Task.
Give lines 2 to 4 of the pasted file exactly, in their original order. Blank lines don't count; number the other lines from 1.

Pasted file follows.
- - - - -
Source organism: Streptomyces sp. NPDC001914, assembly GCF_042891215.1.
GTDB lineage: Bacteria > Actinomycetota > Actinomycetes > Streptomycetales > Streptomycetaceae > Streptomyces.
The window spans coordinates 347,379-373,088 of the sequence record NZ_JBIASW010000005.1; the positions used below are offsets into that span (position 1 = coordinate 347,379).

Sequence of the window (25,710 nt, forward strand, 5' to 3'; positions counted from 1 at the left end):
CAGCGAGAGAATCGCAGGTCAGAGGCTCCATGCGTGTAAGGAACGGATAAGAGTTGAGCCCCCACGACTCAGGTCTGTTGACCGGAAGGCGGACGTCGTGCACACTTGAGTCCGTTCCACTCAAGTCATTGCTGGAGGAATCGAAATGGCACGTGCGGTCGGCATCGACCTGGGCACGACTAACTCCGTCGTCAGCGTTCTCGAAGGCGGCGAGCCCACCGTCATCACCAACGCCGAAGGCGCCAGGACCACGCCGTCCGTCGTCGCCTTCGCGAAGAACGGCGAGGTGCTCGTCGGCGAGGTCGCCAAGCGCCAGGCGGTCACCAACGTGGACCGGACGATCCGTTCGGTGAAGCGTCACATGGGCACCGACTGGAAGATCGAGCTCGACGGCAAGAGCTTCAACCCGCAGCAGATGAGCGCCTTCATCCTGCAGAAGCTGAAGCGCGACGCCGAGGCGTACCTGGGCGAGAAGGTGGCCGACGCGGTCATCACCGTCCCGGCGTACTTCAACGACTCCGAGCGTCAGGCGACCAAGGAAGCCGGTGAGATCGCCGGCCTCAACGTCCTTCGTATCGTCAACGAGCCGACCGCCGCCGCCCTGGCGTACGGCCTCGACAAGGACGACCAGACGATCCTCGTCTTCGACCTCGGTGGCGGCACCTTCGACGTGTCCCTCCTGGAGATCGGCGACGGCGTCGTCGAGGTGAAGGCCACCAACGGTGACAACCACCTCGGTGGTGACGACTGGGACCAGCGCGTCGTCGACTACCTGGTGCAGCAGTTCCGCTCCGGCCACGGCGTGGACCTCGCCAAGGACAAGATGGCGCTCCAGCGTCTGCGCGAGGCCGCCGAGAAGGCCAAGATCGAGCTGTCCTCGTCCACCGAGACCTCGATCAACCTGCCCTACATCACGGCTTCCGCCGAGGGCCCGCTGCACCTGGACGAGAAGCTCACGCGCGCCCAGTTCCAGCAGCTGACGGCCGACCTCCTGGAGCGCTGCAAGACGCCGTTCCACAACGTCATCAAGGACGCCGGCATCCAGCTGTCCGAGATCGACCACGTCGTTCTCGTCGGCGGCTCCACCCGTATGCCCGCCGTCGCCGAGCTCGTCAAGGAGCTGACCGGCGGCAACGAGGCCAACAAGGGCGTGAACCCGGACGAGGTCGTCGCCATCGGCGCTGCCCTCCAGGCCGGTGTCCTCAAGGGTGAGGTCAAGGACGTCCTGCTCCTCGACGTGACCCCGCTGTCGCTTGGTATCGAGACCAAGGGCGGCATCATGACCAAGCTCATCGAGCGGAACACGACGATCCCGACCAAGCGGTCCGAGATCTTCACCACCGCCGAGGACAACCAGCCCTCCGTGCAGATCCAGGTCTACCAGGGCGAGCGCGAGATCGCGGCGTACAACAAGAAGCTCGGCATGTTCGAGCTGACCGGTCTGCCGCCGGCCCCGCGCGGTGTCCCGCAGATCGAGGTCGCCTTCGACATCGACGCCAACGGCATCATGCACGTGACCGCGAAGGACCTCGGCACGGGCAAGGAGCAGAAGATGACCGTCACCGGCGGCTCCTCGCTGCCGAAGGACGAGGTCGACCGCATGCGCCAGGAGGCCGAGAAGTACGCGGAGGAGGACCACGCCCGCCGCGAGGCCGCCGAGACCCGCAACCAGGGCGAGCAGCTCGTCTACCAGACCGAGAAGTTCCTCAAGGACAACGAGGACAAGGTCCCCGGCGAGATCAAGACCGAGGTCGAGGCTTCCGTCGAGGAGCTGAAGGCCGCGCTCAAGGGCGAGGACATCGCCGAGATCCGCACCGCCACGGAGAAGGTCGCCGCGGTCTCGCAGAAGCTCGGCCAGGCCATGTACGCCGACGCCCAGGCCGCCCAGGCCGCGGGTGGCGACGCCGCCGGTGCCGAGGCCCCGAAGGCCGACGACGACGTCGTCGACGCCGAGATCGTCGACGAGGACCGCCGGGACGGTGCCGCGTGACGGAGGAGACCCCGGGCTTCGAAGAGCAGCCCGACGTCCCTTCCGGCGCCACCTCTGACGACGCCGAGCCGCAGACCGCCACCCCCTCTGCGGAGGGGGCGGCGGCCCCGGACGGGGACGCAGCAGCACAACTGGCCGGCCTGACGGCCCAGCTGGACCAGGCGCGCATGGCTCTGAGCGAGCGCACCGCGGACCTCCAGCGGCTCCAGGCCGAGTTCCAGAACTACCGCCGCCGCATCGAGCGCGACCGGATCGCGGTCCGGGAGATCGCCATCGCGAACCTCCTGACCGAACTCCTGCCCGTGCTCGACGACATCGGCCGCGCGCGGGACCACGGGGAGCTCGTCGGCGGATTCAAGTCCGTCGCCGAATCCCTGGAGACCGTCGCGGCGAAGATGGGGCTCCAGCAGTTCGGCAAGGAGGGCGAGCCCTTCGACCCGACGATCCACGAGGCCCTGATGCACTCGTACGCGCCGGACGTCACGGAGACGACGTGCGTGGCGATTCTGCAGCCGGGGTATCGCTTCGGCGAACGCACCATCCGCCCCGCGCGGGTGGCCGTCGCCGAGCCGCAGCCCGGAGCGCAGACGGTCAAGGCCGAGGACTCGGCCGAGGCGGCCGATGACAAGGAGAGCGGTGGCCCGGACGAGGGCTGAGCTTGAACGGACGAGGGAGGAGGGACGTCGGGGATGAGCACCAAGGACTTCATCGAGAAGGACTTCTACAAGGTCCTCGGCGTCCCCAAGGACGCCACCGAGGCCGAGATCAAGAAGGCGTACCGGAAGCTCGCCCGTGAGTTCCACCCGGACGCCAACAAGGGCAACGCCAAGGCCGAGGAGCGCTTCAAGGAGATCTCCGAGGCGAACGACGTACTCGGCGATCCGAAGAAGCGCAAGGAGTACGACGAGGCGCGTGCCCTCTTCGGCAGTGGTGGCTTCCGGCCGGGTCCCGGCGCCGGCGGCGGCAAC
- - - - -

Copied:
GTDB lineage: Bacteria > Actinomycetota > Actinomycetes > Streptomycetales > Streptomycetaceae > Streptomyces.
The window spans coordinates 347,379-373,088 of the sequence record NZ_JBIASW010000005.1; the positions used below are offsets into that span (position 1 = coordinate 347,379).

Sequence of the window (25,710 nt, forward strand, 5' to 3'; positions counted from 1 at the left end):